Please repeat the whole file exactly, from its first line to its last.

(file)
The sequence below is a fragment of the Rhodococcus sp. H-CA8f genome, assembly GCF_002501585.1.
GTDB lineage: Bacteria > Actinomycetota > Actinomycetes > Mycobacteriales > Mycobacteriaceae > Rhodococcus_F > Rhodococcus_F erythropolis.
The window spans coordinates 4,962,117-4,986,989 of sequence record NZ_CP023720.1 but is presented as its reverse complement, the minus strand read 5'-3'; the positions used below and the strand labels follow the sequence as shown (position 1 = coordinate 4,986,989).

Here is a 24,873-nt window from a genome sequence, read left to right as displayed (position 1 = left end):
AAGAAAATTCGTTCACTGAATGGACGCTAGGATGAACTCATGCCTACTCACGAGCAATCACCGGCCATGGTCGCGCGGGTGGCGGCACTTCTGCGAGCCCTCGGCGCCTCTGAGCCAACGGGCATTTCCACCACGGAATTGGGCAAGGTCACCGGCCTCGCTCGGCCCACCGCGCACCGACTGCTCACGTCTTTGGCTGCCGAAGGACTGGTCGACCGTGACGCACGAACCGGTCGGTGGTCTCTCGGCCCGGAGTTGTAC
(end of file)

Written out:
The sequence below is a fragment of the Rhodococcus sp. H-CA8f genome, assembly GCF_002501585.1.
GTDB lineage: Bacteria > Actinomycetota > Actinomycetes > Mycobacteriales > Mycobacteriaceae > Rhodococcus_F > Rhodococcus_F erythropolis.
The window spans coordinates 4,962,117-4,986,989 of sequence record NZ_CP023720.1 but is presented as its reverse complement, the minus strand read 5'-3'; the positions used below and the strand labels follow the sequence as shown (position 1 = coordinate 4,986,989).

Here is a 24,873-nt window from a genome sequence, read left to right as displayed (position 1 = left end):
AAGAAAATTCGTTCACTGAATGGACGCTAGGATGAACTCATGCCTACTCACGAGCAATCACCGGCCATGGTCGCGCGGGTGGCGGCACTTCTGCGAGCCCTCGGCGCCTCTGAGCCAACGGGCATTTCCACCACGGAATTGGGCAAGGTCACCGGCCTCGCTCGGCCCACCGCGCACCGACTGCTCACGTCTTTGGCTGCCGAAGGACTGGTCGACCGTGACGCACGAACCGGTCGGTGGTCTCTCGGCCCGGAGTTGTAC